Tokyo Olympics: Hockey – Meet the Coaches

Field Hockey in the Olympics

Hockey became an official Olympic sport at the London 1908 Games when six men’s teams competed and England won the gold medal. The sport was then dropped from the programme, reappearing at Antwerp 1920 but omitted again at Paris 1924. The creation of the Fédération Internationale de Hockey in 1924 was not soon enough for the Paris Games but it did grant hockey re-entry at Amsterdam 1928. Hockey has been on the programme ever since, with a women’s competition added at Moscow 1980.

Until the 1970s, hockey was predominantly played on grass. However, top-level matches now take place on synthetic turf pitches which are watered to allow the ball to pass over the surface smoother and faster. Indeed, hockey balls are capable of reaching speeds of up to 200 km/h. The first Olympic tournament to be played on artificial turf was Montreal 1976. The transition from grass to artificial turf has had an immeasurable impact on the sport, allowing the development of new skills and tactics as well as greatly enhancing the spectator experience.

At Tokyo 2020, both the men’s and women’s competitions will begin with a preliminary pool phase before the strongest teams move into a knockout stage leading towards the medal matches.

Female Coaches

For the Tokyo Olympics, there will be 12 teams fighting for the gold medal. Only two of those teams have a female Head Coach, making that a percentage of 16.6%.

Meet the female Head Coaches below:

Alyson Annan – Netherlands

Alyson Annan was voted the Best Female Hockey Player in the World in 1999. In the following year, she led the Australian team to gold at the 2000 Summer Olympics. She subsequently retired from international competition and moved to the Netherlands. In the Netherlands she played for HC Klein Zwitserland from The Hague. She retired in 2003, becoming the coach of Dutch league team HC Klein Zwitserland. In 2004, she was an assistant of Dutch Head Coach Marc Lammers at the 2004 Summer Olympics in Athens, Greece, when the Netherlands won silver.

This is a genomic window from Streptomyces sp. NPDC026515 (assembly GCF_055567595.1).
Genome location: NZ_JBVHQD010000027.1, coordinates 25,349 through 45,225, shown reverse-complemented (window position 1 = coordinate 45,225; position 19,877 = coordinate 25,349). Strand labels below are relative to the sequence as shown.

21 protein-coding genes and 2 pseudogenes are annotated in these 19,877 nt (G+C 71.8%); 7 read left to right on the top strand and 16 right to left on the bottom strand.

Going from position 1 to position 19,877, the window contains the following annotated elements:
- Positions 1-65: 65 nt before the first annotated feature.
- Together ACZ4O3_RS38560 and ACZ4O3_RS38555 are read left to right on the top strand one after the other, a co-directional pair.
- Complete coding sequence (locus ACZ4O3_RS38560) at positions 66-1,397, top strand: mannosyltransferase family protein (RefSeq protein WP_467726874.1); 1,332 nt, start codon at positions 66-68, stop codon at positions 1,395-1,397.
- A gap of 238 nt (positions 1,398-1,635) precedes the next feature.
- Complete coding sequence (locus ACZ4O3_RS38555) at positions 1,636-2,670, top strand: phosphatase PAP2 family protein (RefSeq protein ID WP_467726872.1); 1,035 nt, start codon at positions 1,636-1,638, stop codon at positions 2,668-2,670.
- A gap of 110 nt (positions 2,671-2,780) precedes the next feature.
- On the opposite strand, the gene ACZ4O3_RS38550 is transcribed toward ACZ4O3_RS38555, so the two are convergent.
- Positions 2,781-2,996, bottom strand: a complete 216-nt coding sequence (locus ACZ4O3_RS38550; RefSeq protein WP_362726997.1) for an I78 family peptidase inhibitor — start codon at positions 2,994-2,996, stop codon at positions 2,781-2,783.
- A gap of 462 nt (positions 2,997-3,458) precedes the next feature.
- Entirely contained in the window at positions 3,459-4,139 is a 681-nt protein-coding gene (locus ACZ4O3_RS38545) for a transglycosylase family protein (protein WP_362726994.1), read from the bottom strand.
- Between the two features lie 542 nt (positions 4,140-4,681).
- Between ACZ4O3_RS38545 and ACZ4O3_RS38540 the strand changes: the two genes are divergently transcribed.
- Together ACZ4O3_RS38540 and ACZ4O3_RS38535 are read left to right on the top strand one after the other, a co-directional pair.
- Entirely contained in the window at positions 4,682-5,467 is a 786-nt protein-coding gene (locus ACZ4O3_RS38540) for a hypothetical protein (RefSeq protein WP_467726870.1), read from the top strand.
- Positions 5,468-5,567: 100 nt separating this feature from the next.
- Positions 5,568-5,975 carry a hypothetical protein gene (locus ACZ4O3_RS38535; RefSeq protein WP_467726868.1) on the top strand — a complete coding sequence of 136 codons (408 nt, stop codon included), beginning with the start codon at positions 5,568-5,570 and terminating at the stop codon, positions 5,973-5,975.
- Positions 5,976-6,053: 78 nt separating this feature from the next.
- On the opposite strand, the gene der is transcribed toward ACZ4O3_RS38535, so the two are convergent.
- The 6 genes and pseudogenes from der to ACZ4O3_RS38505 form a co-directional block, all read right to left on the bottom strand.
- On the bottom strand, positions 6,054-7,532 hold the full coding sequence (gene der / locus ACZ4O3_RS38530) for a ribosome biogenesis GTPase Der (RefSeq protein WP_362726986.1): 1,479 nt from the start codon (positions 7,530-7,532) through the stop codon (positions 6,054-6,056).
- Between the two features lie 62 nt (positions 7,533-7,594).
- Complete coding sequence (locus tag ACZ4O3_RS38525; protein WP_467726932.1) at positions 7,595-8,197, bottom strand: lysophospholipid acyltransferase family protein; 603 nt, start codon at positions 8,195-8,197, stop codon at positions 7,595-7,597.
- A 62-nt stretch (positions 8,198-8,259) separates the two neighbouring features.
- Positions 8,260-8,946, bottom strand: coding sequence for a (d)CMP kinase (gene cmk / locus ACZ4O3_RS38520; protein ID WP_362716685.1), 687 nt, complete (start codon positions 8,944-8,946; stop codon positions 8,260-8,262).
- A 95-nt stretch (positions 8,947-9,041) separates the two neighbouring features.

Annan was married to Argentinian hockey player, Maximiliano Caldas. After their divorce her partner became Carole Thate, a former Dutch hockey captain and fellow Olympic medallist. Annan and Thate had their first child, Sam Henk Brian Thate, in May 2007.Their second son, Cooper Thate, was born in October 2008.

Annan was to be the coach of the first women’s team of the Amsterdamsche Hockey & Bandy Club during the 2012–2013 season.

In 2013 Annan was inducted into the Sport Australia Hall of Fame.

In October 2015 she was named as head coach of the Netherlands women’s team, succeeding Sjoerd Marijne. Annan’s former husband Max Caldas previously coached the Netherlands women’s team to a gold medal at the 2012 Olympic Games. During the 2016 games in Rio de Janeiro Annan coached her team to a silver medal losing to the Great Britain Team after shoot-outs in the final.

Katrina Powell – Australia 

Katrina Powell OAM is a field hockey player from Australia, who competed in three consecutive Summer Olympics, starting in 1996, for her native country.

Powell was a member of the Australian Women’s Hockey Team, best known as the Hockeyroos, that won the gold medals at the 1996 and the 2000 Summer Olympics. Powell has represented her country 252 times, and scored 141 goals. She is the sister of Lisa Powell and the sister-in-law of Stuart Carruthers.

Powell was awarded the Medal of the Order of Australia (OAM) in the 1997 Australia Day Honours and the Australian Sports Medal in June 2000.

In March 2021, she was appointed Hockeyroos coach – the first female coach of the side in 43 years.